Artificial data for detection is constructed by inserting well-spaced templates and

adding simulated noise to every data point. All templates in the library are 40 samples

long and are stored as spline functions derived from the original spike samples. Each

simulated waveform consists of 5000 spikes. For each class, a spike train, consisting of a

sequential list of time stamps, is generated. Spike trains are constructed so that no two

spikes will overlap in the final dataset. The detection techniques investigated do not use

arrival time; therefore, spike arrival order is deterministic, with the spikes arriving at a set

interval determined by the template length. The exact arrival times are randomized by a

uniformly distributed shift, less than one sample period, to simulate arrival time jitter.

Using the spike trains and template splines, a noiseless waveform is generated, simulating

a single channel recording sampled at 40 kHz. Each spike is inserted in the waveform at

the time given in the spike train. Finally, background noise is added to the dataset.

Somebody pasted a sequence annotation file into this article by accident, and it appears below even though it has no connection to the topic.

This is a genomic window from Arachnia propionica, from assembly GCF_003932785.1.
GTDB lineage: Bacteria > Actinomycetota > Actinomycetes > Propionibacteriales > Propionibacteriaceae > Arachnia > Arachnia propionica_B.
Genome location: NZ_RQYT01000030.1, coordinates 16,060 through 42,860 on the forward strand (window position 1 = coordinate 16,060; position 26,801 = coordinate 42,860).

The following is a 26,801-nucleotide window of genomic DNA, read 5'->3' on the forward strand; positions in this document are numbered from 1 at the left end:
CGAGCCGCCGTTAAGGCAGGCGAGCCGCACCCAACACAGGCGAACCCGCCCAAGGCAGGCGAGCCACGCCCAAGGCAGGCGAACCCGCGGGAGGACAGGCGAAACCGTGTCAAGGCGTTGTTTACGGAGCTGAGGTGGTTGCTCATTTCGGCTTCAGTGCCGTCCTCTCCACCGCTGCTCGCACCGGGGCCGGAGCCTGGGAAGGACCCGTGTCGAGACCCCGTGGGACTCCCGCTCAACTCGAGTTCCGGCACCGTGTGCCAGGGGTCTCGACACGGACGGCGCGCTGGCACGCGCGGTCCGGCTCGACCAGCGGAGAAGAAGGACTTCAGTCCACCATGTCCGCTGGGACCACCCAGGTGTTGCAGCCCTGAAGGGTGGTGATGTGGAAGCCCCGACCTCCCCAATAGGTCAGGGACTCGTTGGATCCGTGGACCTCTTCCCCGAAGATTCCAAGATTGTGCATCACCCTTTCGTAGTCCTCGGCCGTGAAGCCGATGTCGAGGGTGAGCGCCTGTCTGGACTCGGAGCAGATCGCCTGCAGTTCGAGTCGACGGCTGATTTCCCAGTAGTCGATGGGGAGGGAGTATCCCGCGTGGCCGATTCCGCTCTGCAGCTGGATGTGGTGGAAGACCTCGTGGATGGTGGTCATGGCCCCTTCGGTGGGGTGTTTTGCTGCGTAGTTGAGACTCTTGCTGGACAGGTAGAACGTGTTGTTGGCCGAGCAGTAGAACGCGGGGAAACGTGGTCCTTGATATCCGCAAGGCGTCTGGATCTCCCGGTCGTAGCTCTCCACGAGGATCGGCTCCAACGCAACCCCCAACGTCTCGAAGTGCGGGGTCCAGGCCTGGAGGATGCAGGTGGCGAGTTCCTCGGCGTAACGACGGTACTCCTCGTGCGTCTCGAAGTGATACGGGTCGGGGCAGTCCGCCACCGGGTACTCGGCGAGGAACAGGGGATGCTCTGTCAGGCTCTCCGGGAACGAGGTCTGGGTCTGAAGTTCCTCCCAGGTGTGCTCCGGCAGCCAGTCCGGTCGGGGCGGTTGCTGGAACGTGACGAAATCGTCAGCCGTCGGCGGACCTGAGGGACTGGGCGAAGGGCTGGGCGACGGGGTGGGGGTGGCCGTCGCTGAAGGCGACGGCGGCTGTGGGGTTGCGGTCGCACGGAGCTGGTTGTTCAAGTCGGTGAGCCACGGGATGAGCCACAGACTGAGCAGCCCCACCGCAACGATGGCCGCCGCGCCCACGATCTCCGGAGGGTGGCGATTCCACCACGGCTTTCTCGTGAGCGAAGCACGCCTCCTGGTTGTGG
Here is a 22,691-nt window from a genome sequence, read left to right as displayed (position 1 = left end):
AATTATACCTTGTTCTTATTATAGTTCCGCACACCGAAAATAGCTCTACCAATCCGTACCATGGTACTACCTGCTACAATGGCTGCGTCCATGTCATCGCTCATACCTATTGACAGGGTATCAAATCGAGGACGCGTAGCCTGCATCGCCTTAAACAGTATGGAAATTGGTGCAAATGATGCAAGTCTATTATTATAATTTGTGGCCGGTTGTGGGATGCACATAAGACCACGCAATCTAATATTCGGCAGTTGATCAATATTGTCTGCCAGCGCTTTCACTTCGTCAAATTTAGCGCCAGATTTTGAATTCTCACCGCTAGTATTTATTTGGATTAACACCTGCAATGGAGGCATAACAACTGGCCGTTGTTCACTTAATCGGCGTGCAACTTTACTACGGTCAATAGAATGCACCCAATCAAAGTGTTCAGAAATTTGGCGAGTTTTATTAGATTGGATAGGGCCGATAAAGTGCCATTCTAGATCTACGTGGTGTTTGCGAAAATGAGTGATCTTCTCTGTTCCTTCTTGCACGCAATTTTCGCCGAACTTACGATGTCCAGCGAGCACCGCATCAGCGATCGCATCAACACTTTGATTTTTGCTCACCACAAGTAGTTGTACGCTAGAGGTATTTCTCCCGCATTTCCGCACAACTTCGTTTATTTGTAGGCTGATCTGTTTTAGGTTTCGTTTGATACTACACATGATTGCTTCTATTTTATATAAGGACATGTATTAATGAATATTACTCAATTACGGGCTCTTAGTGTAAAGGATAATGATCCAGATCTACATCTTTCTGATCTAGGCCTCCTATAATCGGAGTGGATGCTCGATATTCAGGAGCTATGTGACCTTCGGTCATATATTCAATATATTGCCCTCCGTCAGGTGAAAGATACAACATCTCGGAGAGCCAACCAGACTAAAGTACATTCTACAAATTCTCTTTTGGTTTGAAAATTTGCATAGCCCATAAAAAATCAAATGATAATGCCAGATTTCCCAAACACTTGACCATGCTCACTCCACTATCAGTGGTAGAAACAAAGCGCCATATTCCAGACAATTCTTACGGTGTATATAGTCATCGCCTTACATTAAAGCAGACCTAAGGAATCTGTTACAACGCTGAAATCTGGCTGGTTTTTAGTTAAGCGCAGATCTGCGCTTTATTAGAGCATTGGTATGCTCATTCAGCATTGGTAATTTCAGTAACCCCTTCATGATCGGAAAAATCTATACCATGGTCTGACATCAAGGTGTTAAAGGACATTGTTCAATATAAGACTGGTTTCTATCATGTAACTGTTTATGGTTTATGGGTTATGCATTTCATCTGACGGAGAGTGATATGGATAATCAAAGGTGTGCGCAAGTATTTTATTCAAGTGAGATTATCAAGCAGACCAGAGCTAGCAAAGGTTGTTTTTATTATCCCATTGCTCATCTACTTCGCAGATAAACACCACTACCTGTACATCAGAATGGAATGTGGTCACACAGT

17
3.1.2 Simulated background noise

Background noise is simulated using a filtered zero-mean Gaussian process, and

added to the templates. Real background noise is a nonstationary process [1], but

Gaussian noise is a reasonable approximation over average spike lengths. The spike

templates are assumed to be noise free. Background noise is added to create the desired

noise level. A random number for each sample is generated from a zero-mean Gaussian

distribution. Then the noise signal is filtered, using a second-order low-pass Butterworth

filter [12] with a cutoff frequency at 5 kHz to account for linear filtering of real data. The

signal-to-noise ratio is calculated using the mean amplitude of the largest peak (positive

or negative) in the spike segments and the root-mean-square value of the noise:

mean (max( peaks ( spikes )))


SNR = (3.10)
RMS ( background noise)
During data generation the noise is scaled by a multiplicative factor to yield the desired

SNR.

Simulating background noise with a stationary signal is a significant